No doubt there is a sense in which those things were representations of God.  But they were not purported likenesses.  They were types and shadows.  We have such representations today too!  “This is my body,” and ‘This is the blood of the new covenant, which is shed for many.”  As the Iconoclastic council of 754 indicated, those are the only authorized icons of Christ.  Those are our representations, but they are not likenesses.  Jesus doesn’t look like a loaf of bread, and while his blood might somewhat resemble wine, we can easily tell the difference, particularly in terms of taste.

MacArthur (per Butler) continued: 

Now, having said that, let me say this. We do not have in our house a picture of Jesus of any kind because I don’t think any of them look like Him, probably, and I would rather have Him be who He really is than me to assume that He is someone He’s not. That’s just a personal thing. So what we do is, without having a picture of Jesus, we still encourage our children to read many, many Christian books and all of them have pictures of Jesus, but all of them have pictured Him differently. And I think you’re pretty safe if you approach it that way. If you get some great big head of Christ slammed in the middle of your house, I’m not against that. That’s okay if you like that but I perceive Christ in my own mind and I’m very comfortable with that and I’ve never yet seen the picture that looks like what I believe He is. So that’s just a personal preference. But I really don’t think the spirit of Deuteronomy 5:8 is broken when we have representation of the Lord Jesus Christ.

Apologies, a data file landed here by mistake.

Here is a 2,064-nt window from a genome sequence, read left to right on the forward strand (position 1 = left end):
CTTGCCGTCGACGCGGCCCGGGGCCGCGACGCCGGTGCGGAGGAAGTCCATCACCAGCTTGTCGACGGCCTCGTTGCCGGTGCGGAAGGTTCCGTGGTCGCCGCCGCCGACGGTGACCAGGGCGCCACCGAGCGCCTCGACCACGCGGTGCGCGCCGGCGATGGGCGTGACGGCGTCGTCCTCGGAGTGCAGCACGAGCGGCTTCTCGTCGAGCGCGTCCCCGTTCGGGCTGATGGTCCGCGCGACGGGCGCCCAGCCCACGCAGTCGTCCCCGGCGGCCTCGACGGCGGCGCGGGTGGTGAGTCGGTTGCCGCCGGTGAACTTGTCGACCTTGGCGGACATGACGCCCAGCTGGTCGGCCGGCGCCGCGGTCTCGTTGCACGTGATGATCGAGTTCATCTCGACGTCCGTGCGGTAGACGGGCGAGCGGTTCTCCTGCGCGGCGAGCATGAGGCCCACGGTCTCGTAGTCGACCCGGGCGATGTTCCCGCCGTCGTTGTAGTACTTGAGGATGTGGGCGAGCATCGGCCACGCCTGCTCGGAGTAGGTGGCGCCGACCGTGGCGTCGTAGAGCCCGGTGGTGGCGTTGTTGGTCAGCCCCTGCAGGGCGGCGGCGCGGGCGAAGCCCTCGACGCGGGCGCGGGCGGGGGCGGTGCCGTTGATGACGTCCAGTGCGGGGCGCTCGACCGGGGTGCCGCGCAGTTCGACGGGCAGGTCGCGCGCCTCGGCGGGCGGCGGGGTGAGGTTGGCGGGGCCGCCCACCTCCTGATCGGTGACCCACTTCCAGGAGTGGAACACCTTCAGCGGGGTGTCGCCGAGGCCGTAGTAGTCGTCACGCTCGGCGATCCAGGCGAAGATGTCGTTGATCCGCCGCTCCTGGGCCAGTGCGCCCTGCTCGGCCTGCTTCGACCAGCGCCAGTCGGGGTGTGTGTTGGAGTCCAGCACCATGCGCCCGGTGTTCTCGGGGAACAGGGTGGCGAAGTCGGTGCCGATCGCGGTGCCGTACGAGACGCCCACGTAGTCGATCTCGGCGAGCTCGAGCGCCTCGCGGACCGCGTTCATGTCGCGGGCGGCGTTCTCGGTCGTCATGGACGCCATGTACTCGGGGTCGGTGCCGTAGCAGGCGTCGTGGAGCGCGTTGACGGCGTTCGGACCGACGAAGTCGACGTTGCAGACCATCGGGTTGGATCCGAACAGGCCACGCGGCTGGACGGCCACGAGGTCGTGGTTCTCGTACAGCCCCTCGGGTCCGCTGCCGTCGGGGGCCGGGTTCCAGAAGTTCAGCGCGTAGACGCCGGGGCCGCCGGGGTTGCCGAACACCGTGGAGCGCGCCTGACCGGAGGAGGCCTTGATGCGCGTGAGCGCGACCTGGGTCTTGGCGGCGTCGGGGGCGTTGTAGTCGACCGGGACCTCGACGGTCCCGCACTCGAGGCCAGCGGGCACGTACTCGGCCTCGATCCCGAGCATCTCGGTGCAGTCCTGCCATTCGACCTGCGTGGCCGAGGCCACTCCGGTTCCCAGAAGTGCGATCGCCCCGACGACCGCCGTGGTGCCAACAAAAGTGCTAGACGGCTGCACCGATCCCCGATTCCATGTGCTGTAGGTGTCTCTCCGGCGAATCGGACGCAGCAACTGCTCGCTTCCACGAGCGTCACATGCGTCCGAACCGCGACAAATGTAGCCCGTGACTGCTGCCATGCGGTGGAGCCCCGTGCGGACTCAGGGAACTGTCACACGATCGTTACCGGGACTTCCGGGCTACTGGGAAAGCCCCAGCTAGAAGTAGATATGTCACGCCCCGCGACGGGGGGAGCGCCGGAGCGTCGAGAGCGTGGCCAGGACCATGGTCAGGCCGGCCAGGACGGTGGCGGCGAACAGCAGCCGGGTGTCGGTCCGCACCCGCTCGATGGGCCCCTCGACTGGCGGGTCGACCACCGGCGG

That, of course, represents the crux of the disagreement between us.  It is not merely a matter of personal preference.  There’s nothing in the New Testament that tells us that we can or should make imagined likenesses or Christ, any more than the Old Testament permitted imagined likenesses of the theophanies.  In that regard, as noted above, the Incarnation changed nothing.

The letter of Deutoronomy 5:8 is broken when we have such a representation.  Appeal to the “spirit” of the law can be useful.  For example, I don’t think for a second it was contrary to the spirit of the law for the disciples to remember what Jesus looked like.  Then, it wasn’t really contrary to the letter either.  Those memories were made by Jesus.  But our images are not God-made.  They are man-made.  The same goes for reflections of Jesus in mirrors and bodies of water.  (The same goes for the images in the memory of the theophanies, as well as the reflections of those theophanies in mirrors or water.)  Those images that Jesus himself made, either before, during, or after the Incarnation and whether through an apparition, true human body, or vision are all permitted.

A wise person once suggested to me that “sometimes the spirit of the law is that the letter of the law be obeyed.”  In general, that is the case.  You need to provide some good justification for violating the letter of the law if you want to say that you are still within the spirit of the law.